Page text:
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Nutrition’s Role in Canine Cognitive Dysfunction

Free on-demand webinar brought to you by Hill's Pet Nutrition, USA - Clinical

Dr Carrie Santare

DVM, DACVIM- Neurology


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The brains of dogs with canine cognitive dysfunction syndrome (CDS) have many similarities to human brains affected by Alzheimer’s disease. These findings include; neuronal loss, cortical atrophy, and plaques consisting of beta-amyloid proteins. Also noted is an increase in Monoamine oxidase B (MAO-B) activity which leads to decreased dopamine function. As a result, there is an increased production of free radicals and neurotoxic by-products of dopamine metabolism. The net result of these processes leads to the development and progression of CDS. Clinical signs in dogs with CDS include disorientation, altered interactions with their owners or environment, sleep-wake cycle disturbances, house soiling, and changes in activity. Diagnosis is based on exclusion of other disorders causing behavior changes like brain tumors, inflammatory brain disease, or systemic diseases like liver failure, renal failure, etc. Typical MRI findings can be identified but definitive diagnosis is based on histopathology. There is no cure. Treatment with supplements Vitamins B, C and E, Omega-3 fatty acids, etc. can be beneficial as these have been shown to decrease progression of disease. Other food additives including medium chain triglycerides (MCT) can be used by the brain as an energy source which can improve cognition. There are commercial diets available such as Hills B/D ® that have many of these nutrients and additives which will help in slowing the progression of the disease and possibly aid in reversing some of the clinical signs of CDS.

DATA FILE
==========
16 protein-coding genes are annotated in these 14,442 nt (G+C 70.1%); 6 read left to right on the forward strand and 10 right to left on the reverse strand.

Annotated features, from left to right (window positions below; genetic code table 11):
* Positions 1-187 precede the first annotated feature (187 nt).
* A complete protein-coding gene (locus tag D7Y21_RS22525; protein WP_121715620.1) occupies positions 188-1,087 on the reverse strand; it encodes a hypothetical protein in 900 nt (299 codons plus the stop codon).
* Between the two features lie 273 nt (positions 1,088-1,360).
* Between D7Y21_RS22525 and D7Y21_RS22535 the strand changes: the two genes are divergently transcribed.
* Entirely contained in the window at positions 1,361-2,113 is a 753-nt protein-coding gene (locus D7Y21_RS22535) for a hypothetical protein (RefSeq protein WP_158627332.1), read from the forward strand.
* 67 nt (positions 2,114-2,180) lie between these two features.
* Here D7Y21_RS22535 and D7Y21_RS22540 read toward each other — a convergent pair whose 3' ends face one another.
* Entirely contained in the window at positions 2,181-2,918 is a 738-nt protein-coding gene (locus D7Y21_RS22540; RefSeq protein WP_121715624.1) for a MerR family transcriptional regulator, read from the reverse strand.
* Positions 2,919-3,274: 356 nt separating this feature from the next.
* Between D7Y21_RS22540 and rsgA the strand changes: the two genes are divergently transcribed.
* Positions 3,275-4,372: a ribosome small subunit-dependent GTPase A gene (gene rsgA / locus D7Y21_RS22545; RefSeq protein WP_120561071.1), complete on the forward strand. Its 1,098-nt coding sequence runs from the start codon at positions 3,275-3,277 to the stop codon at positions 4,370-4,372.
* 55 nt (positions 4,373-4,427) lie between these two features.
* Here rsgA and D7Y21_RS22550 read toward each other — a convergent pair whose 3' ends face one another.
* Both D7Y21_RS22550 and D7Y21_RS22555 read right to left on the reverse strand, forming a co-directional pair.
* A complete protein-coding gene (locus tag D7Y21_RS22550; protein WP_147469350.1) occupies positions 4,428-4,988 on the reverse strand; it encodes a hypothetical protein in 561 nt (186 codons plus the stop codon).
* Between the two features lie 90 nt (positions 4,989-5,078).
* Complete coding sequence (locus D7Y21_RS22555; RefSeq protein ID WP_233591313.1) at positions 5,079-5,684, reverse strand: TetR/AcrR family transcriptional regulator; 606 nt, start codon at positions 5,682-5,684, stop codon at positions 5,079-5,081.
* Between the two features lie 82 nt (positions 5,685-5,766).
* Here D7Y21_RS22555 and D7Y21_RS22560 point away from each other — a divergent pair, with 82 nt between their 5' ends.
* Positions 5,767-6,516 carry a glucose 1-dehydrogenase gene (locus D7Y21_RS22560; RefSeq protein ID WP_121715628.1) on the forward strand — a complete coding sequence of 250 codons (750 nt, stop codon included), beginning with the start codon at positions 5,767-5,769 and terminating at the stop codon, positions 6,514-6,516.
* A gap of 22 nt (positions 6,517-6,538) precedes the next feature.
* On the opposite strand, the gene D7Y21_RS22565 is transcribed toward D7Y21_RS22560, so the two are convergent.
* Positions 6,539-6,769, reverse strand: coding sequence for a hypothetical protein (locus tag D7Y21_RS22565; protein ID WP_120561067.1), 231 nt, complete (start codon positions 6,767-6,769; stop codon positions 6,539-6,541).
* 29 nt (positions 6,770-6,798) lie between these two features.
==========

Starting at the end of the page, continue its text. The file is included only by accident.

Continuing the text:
Dr Carrie Santare

DVM, DACVIM- Neurology

Carrie was born and raised in Queens, NY and moved to Westchester County during her High School years. She received a BS with honors from Rochester Institute of Technology and a BS with high honors from Mercy College. She is a graduate of Cornell University College of Veterinary Medicine. Her rotating internship was completed in small animal medicine and surgery at VCA Veterinary Referral and Emergency Center in Norwalk and Shelton, CT. She then pursued a specialty internship in Neurology/Neurosurgery at the Gulf Coast Veterinary Specialists in Houston, TX. Her residency was completed at the University of Florida Small Animal Hospital and has a special interest in surgery, specifically atlantoaxial subluxation stabilization, intervertebral disc disease and seizure management. Carrie is a board-certified specialist in Neurology through the American College of Veterinary Internal medicine and completed the specialized training to be granted the Neurosurgery Certificate by the ACVIM. Presently, she is the Neurologist/Neurosurgeon at VCA Veterinary Referral and Emergency Center of Westbury.

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